Topic: IEP Support

The Power of Hope from Childhood Professionals

Several years ago at a professional training I conducted on parental stress, an 80-year-old mother raised her hand to share an insight. A psychologist and mother, she explained that she had a 50-year-old son with special needs. “Everyone told us to institutionalize him,” she said, “that he would be functioning at the lowest levels, and […]

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What Makes an Education “Appropriate”? Building It on Relationships

Every IEP team should assure that a child has the chance to develop emotional regulation through trusting relationships. Without that opportunity, meaningful learning is impossible.

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Disorderism: How to Make Sure People See Your Child and Not a Diagnosis

How to make sure people see your child, and not a disorder.

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Presuming Competence in Your Child: Four Tips for Parents to Share with Providers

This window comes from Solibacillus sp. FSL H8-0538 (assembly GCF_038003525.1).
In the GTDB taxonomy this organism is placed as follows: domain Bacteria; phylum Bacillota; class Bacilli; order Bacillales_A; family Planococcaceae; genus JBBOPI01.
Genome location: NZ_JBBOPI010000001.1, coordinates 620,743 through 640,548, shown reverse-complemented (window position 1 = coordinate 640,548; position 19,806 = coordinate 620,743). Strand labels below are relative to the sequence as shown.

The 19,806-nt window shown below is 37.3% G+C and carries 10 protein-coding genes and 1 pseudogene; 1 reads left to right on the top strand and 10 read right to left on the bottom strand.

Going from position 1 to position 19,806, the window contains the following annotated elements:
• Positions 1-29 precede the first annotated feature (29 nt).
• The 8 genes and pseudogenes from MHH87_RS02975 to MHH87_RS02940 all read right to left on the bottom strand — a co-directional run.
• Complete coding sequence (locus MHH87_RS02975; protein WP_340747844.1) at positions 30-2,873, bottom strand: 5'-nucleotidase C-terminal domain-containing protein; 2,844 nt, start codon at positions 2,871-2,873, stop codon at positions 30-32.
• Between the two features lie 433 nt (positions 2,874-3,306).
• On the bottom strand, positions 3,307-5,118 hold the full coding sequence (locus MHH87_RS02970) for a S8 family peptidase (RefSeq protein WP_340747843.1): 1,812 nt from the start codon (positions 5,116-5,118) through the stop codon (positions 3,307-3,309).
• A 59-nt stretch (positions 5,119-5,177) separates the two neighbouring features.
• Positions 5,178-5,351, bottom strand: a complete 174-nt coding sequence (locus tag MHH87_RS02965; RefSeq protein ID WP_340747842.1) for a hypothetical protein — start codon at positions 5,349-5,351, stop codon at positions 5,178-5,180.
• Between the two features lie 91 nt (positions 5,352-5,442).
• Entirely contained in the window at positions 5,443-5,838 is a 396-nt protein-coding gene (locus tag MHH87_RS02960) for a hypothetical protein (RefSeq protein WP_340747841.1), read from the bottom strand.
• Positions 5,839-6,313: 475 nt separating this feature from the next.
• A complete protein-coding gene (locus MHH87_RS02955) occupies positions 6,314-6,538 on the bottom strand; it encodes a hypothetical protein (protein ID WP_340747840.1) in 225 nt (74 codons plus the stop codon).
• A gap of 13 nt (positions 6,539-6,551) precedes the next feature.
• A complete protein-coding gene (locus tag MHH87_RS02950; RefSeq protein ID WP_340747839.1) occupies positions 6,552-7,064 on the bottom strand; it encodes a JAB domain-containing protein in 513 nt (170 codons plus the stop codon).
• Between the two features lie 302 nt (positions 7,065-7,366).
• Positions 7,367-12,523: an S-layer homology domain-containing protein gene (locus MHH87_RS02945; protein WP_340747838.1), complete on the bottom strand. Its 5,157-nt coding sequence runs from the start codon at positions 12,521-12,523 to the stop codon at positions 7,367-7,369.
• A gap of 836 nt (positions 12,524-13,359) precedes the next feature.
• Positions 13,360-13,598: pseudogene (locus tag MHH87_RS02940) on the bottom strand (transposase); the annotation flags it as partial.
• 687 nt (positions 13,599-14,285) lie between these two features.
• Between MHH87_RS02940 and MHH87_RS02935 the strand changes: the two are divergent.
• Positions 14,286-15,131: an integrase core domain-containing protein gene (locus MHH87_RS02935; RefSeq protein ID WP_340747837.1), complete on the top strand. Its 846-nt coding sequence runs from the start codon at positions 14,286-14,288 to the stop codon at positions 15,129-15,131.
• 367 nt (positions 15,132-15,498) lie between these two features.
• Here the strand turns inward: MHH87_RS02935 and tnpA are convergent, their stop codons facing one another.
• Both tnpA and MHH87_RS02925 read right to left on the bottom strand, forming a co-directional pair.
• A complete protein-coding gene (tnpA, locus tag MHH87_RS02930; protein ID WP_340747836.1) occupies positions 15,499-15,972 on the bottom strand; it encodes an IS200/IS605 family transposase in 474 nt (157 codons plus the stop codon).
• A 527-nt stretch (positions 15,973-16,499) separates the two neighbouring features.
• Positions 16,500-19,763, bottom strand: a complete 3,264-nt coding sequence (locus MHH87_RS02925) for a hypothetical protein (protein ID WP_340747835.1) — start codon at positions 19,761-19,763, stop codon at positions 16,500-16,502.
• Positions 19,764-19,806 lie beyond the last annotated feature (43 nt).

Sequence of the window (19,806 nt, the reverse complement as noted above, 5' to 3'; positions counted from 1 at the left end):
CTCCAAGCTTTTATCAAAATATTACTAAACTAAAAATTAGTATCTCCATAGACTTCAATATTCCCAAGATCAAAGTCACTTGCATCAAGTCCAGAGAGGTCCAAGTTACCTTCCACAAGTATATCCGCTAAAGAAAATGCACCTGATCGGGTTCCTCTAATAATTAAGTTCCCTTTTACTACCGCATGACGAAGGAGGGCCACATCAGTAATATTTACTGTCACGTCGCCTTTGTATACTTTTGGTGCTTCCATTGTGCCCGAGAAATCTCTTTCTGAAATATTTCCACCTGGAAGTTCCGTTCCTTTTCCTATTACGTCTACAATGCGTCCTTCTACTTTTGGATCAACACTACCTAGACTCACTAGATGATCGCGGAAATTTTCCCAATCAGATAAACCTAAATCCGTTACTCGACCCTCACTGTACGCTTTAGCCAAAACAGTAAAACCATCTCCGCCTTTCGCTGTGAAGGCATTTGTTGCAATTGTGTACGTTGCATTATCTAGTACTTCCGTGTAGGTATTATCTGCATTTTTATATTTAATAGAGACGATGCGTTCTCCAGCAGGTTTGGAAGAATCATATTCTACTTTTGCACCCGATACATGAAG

When I met three-year-old “Tim”, he had such difficulty with spoken language and controlling his body that it was difficult to tell how much he could comprehend of the world around him. He couldn’t show his understanding with words—or even with movements. A decade later, he has learned to type on an iPad and uses […]

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Sacked by your own Linemen: Part Two

In the previous post we discussed the potential for parents to feel sacked by their IEP team.  In fact, when talking to parent groups, the topic of IEP’s usually gathers a collective sigh. Here are some things you can consider in order to gain credibility as a legitimate member, and even leader, of your child’s […]

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